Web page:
Trucking boom stalls as freight demand slows
Strong freight demand that has generated windfall profits for trucking companies during the pandemic appears to be fading, as inflation and weakening consumer sentiment slow a rush to restock inventory that has overwhelmed shipping networks. distribution.
Rates in the trucking spot market are falling and analysts have begun to downgrade companies in the sector as truckers prepare to report their first quarter results in a market that signals growing economic uncertainty.
The Cass Freight Index’s measure of domestic shipping demand edged up 0.6% in March from the previous month, an unusual slowdown in growth at the end of the quarter. Freight payment company Cass Information Systems Inc.
said in an analysis of its closely watched index that the freight market is clearly slowing.
At the same time, freight rates appear to be receding from recent all-time highs. Prices for last-minute spot loads in the full-truckload market, which represent a fraction of the market but tend to dominate contract rate trends, decline as transport demand approaches equilibrium with the available capacity of trucks. According to Bank of America, spot rates for full dry van loads, excluding fuel surcharges, have fallen 37% since December and 27% last month. Corp.
“I think it’s fair to say that the days of expected rate increases are pretty much over,” said Avery Vise, trucking analyst at FTR Transportation Intelligence. “It’s a question of how quickly things will normalize. The idea that you can just print money is over.
Bank of America’s measure of trucking capacity available to shippers jumped last week to its highest level since June 2020, while its measure of shippers’ outlook for freight rates fell sharply to the lowest level. since July 2020.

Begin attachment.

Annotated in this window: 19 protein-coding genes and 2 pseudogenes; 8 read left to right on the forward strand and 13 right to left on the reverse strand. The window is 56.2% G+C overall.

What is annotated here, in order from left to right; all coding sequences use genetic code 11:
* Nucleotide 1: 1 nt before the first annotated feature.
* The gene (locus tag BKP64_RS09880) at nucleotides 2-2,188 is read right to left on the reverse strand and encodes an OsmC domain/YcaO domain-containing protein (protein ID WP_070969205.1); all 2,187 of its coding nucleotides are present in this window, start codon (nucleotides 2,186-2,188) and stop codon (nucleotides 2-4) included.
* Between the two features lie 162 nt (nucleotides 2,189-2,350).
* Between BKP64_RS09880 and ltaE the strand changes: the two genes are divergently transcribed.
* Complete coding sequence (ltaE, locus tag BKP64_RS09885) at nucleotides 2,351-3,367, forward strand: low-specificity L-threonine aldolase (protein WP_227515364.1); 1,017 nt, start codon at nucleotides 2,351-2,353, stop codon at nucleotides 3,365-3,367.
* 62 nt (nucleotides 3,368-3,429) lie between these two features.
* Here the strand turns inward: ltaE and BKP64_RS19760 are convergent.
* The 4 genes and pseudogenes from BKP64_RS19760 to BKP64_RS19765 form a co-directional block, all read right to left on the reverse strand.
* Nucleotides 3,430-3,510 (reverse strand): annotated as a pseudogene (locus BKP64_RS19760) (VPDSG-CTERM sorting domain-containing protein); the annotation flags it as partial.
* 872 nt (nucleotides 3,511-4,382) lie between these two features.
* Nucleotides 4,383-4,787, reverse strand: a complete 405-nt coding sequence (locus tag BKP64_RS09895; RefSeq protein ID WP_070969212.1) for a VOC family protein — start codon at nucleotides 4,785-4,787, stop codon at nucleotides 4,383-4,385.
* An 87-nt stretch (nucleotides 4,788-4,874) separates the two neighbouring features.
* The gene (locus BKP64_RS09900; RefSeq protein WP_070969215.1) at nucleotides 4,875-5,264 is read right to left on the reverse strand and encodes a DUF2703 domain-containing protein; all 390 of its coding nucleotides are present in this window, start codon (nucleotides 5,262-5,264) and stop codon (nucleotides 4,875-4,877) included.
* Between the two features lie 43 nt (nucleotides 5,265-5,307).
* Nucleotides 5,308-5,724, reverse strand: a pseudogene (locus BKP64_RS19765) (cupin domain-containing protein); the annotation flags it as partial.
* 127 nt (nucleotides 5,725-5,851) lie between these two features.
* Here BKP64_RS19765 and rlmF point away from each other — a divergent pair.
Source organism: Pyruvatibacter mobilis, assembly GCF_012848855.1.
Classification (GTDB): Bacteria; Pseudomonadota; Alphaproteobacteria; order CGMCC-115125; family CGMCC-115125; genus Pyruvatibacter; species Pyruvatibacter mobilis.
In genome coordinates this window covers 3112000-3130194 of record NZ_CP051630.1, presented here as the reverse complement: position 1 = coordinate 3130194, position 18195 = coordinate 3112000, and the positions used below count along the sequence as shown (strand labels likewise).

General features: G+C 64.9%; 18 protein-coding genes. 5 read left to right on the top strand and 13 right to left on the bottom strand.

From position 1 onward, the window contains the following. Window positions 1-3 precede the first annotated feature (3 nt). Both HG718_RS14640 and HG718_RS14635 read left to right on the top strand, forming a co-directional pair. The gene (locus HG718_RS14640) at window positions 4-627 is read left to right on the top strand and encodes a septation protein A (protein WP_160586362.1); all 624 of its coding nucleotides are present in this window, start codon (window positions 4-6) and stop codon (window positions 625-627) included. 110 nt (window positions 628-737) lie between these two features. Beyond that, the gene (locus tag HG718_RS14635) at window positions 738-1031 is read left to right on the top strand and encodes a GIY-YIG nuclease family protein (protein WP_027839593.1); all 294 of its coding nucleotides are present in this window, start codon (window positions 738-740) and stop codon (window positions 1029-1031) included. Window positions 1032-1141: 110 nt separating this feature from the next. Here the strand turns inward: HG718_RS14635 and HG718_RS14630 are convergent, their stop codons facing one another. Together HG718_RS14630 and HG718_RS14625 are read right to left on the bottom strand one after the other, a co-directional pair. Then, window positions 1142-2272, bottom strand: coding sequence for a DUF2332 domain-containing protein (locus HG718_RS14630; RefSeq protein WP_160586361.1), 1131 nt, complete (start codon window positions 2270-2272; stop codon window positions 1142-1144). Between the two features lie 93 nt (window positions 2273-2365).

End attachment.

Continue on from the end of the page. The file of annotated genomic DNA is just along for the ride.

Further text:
JB Hunt Transportation Services based in Lowell, Ark. Inc.,
a gauge of the U.S. freight market, will kick off sector earnings next week with its first report since the carrier, which offers a range of full truckloads, dedicated shipping services and intermodal operations, reported a net profit of $760.8 million in 2021, including $242.2 million in profits during a booming fourth quarter.
The nation’s largest truckload carrier, Knight-Swift Transportation Holdings Inc.,
which reports earnings on April 20, saw its revenue soar 28.3% last year to nearly $6 billion, including a 42% increase in revenue in the fourth quarter that drove a profit net of $254.6 million.
Profits have capped an increase in trucker earnings during the pandemic as a surge in consumer demand and a rush by retailers to restock shelves at depleted stores has jammed freight networks and sent prices soaring.
Now some shippers who signed expensive contracts as they rushed for scarce capacity are putting those deals aside to seek lower rates in a changing market, said Jeff Tucker, managing director of Haddonfield, NJ, broker Tucker Company Worldwide Inc.
Transportation for larger trucking operators remains in high demand, but “is it going to be as exciting as the past two years going forward?” Maybe not,” Mr. Tucker said.
John Luciani, chief operating officer at A. Duie Pyle, a private LTL carrier, said inflation is reducing the consumer trade that fuels much of trucking demand. The West Chester, Pa.-based carrier’s first quarter was “dull” compared to last year’s robust growth, it said, with volumes growing in single digits year-on-year. the other rather than the double-digit rate expected by the company.
Freight transportation inventories have retreated as signs of a slowdown emerge.
The Dow Jones Transportation Average, which tracks 20 major U.S. companies, including trucking giants JB Hunt and Ryder System Inc.,
is down about 11% from the March 29 peak, compared to a 4% decline in the S&P 500 over the same period.
Bank of America analysts recently downgraded transportation stocks, including truckers Werner Enterprises Inc.,
Schneider National Inc.,
TFI International Inc.
and ArcBest Corp.
citing “deteriorating demand prospects and rapidly falling freight rates”.
Jason Seidl, transportation analyst at investment bank Cowen Inc.,
said headwinds from the impact of inflation and the Russian-Ukrainian war will present challenges for carriers after a period of strong growth. “I think the general tone of earnings coming on the trucking side is going to be a heavy dose of reality from last month,” Seidl said.
Write to Lydia O’Neal at [email protected]
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